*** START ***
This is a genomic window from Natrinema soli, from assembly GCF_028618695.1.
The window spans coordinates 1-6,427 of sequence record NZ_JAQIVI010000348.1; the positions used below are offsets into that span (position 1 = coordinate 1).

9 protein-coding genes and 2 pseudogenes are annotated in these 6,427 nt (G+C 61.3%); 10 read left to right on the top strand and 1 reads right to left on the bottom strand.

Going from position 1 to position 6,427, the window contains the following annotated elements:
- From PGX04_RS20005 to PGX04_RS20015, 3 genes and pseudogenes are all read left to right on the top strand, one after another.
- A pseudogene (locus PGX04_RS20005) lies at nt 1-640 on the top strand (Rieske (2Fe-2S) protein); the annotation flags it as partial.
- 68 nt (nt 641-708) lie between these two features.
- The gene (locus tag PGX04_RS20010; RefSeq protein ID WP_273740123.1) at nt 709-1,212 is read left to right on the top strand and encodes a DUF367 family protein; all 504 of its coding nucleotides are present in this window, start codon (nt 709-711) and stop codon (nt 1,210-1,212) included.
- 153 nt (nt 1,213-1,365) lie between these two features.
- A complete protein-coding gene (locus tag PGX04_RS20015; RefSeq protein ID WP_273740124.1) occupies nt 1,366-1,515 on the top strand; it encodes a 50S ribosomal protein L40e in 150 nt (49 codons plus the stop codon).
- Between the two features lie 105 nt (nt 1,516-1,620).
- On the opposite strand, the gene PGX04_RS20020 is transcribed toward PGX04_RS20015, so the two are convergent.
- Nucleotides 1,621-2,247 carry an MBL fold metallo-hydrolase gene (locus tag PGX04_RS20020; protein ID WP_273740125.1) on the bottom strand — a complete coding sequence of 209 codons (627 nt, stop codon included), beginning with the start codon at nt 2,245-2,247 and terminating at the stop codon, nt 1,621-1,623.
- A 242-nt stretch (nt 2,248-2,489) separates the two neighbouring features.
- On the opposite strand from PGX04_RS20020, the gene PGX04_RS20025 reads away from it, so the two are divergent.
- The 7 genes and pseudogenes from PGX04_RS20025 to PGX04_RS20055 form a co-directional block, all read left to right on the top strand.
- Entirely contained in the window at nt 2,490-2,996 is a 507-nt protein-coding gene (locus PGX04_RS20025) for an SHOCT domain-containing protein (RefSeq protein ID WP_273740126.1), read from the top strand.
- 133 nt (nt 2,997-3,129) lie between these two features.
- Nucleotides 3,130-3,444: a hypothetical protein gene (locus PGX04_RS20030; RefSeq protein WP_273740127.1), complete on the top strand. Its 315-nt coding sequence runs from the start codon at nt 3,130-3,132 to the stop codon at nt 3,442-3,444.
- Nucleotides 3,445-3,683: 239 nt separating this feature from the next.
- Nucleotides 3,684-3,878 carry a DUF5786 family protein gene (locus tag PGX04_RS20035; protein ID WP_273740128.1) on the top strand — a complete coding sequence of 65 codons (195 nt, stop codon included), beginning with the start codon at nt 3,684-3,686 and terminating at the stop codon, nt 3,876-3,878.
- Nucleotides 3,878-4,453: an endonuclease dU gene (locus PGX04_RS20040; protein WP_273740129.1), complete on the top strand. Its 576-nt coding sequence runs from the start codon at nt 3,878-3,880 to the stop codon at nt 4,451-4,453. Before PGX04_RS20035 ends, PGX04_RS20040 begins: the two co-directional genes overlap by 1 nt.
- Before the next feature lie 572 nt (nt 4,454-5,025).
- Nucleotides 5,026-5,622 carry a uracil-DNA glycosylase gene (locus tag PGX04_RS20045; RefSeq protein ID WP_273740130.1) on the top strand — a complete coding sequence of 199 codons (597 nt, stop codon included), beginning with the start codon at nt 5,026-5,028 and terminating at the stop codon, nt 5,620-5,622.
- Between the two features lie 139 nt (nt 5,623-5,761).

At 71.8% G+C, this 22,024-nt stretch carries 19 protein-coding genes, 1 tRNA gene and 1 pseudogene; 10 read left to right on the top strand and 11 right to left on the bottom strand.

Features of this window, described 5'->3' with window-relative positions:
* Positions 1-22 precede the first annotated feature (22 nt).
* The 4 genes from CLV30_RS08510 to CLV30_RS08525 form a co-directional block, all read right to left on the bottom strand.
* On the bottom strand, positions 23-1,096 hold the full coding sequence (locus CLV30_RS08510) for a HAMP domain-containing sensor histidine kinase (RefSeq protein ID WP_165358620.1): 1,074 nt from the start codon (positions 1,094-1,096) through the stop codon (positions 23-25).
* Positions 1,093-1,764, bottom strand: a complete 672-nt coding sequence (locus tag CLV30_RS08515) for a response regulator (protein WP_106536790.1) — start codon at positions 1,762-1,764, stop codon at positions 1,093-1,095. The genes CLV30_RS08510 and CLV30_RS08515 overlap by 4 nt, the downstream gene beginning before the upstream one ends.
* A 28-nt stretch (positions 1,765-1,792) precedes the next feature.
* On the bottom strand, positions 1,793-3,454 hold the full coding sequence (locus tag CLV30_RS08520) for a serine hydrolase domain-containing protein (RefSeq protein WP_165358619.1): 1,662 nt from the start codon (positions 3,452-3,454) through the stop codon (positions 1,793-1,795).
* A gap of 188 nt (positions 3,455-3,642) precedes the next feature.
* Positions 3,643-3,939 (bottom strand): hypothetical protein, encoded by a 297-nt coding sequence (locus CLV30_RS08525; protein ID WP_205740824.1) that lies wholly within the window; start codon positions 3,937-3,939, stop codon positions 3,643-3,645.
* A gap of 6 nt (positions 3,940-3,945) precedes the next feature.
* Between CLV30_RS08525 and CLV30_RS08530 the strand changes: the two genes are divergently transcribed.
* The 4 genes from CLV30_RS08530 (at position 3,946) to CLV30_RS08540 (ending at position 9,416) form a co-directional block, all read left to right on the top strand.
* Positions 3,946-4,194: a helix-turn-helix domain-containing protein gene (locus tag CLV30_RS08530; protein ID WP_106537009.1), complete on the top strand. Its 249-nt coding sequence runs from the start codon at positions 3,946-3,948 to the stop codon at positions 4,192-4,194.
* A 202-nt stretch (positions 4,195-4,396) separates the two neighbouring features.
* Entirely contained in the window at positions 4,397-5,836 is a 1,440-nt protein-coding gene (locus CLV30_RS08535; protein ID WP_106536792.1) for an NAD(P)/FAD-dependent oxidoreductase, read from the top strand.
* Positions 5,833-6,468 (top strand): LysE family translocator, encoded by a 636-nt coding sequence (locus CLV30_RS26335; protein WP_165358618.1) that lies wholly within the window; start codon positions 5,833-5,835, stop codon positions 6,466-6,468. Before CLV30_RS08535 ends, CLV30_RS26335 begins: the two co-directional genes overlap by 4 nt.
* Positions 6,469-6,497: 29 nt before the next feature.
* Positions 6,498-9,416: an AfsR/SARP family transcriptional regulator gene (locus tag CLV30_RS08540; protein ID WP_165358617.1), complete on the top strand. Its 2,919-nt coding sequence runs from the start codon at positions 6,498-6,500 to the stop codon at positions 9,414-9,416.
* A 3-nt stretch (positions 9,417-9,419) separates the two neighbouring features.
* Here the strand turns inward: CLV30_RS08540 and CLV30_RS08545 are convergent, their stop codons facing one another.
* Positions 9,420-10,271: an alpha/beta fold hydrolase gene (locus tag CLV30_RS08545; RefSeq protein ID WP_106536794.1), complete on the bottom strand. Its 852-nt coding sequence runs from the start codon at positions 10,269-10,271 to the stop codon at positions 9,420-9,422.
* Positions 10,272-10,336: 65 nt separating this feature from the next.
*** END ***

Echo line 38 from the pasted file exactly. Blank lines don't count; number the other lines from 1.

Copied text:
* The 4 genes from CLV30_RS08530 (at position 3,946) to CLV30_RS08540 (ending at position 9,416) form a co-directional block, all read left to right on the top strand.